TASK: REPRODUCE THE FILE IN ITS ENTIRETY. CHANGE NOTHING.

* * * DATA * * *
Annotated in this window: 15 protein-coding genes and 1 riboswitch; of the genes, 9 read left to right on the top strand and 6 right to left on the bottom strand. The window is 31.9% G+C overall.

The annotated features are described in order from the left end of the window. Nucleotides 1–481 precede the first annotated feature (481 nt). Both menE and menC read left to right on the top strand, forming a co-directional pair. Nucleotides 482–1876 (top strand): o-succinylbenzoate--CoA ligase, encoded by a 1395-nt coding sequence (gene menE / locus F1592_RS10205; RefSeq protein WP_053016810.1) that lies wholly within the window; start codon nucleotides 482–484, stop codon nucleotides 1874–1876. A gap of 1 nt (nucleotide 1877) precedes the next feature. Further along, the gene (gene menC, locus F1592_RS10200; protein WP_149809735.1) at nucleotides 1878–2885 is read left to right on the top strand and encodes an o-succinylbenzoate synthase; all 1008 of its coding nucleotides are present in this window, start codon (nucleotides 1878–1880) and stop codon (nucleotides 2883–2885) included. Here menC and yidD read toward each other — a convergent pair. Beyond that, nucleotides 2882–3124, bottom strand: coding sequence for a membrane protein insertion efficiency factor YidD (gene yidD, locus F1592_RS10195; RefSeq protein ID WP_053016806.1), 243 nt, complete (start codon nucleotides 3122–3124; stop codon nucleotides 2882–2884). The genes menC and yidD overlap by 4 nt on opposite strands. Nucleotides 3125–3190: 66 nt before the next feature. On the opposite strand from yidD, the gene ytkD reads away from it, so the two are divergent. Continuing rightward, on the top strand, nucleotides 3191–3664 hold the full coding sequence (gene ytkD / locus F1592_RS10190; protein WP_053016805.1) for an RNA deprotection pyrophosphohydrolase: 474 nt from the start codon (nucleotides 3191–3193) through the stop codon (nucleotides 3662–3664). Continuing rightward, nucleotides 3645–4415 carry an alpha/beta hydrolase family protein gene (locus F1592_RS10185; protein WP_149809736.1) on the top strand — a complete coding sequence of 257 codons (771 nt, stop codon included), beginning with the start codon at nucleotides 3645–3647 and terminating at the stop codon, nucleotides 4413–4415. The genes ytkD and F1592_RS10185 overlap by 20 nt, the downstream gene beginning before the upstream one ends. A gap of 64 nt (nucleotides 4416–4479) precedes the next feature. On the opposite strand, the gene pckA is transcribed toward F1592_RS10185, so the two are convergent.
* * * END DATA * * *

Annotated in this window: 15 protein-coding genes and 1 riboswitch; of the genes, 9 read left to right on the top strand and 6 right to left on the bottom strand. The window is 31.9% G+C overall.

The annotated features are described in order from the left end of the window. Nucleotides 1–481 precede the first annotated feature (481 nt). Both menE and menC read left to right on the top strand, forming a co-directional pair. Nucleotides 482–1876 (top strand): o-succinylbenzoate--CoA ligase, encoded by a 1395-nt coding sequence (gene menE / locus F1592_RS10205; RefSeq protein WP_053016810.1) that lies wholly within the window; start codon nucleotides 482–484, stop codon nucleotides 1874–1876. A gap of 1 nt (nucleotide 1877) precedes the next feature. Further along, the gene (gene menC, locus F1592_RS10200; protein WP_149809735.1) at nucleotides 1878–2885 is read left to right on the top strand and encodes an o-succinylbenzoate synthase; all 1008 of its coding nucleotides are present in this window, start codon (nucleotides 1878–1880) and stop codon (nucleotides 2883–2885) included. Here menC and yidD read toward each other — a convergent pair. Beyond that, nucleotides 2882–3124, bottom strand: coding sequence for a membrane protein insertion efficiency factor YidD (gene yidD, locus F1592_RS10195; RefSeq protein ID WP_053016806.1), 243 nt, complete (start codon nucleotides 3122–3124; stop codon nucleotides 2882–2884). The genes menC and yidD overlap by 4 nt on opposite strands. Nucleotides 3125–3190: 66 nt before the next feature. On the opposite strand from yidD, the gene ytkD reads away from it, so the two are divergent. Continuing rightward, on the top strand, nucleotides 3191–3664 hold the full coding sequence (gene ytkD / locus F1592_RS10190; protein WP_053016805.1) for an RNA deprotection pyrophosphohydrolase: 474 nt from the start codon (nucleotides 3191–3193) through the stop codon (nucleotides 3662–3664). Continuing rightward, nucleotides 3645–4415 carry an alpha/beta hydrolase family protein gene (locus F1592_RS10185; protein WP_149809736.1) on the top strand — a complete coding sequence of 257 codons (771 nt, stop codon included), beginning with the start codon at nucleotides 3645–3647 and terminating at the stop codon, nucleotides 4413–4415. The genes ytkD and F1592_RS10185 overlap by 20 nt, the downstream gene beginning before the upstream one ends. A gap of 64 nt (nucleotides 4416–4479) precedes the next feature. On the opposite strand, the gene pckA is transcribed toward F1592_RS10185, so the two are convergent.